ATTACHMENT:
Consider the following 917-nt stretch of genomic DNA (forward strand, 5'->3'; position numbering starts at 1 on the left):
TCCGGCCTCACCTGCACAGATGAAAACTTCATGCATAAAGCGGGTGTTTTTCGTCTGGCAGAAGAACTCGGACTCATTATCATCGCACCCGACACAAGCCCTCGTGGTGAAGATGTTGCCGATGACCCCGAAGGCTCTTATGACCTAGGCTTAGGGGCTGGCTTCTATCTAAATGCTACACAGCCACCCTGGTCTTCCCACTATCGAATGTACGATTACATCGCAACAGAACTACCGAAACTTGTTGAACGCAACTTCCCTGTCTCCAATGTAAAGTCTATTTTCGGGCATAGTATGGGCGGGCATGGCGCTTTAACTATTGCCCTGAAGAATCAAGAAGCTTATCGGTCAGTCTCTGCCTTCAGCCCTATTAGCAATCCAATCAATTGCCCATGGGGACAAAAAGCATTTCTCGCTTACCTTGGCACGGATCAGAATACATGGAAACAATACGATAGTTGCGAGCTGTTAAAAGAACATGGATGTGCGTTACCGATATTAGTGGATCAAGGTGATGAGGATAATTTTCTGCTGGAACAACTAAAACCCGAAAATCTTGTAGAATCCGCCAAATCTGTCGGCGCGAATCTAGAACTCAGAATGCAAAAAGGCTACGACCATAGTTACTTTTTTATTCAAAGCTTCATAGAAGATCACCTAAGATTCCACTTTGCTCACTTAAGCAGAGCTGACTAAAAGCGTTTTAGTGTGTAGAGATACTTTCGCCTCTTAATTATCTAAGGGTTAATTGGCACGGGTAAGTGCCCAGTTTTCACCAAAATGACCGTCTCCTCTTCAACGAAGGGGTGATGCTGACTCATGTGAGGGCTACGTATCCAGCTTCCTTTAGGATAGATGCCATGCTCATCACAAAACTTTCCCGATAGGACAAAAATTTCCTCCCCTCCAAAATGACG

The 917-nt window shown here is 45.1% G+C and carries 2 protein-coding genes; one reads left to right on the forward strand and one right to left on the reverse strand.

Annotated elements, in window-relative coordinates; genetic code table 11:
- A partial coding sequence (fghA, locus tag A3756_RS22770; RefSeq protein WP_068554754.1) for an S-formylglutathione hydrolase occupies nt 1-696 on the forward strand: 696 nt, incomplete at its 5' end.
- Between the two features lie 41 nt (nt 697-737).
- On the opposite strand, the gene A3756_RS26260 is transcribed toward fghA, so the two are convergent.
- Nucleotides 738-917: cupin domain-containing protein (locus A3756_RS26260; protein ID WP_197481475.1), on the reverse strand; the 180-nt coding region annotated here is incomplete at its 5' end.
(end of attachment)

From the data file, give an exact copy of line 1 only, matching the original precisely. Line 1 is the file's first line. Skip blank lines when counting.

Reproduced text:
Consider the following 917-nt stretch of genomic DNA (forward strand, 5'->3'; position numbering starts at 1 on the left):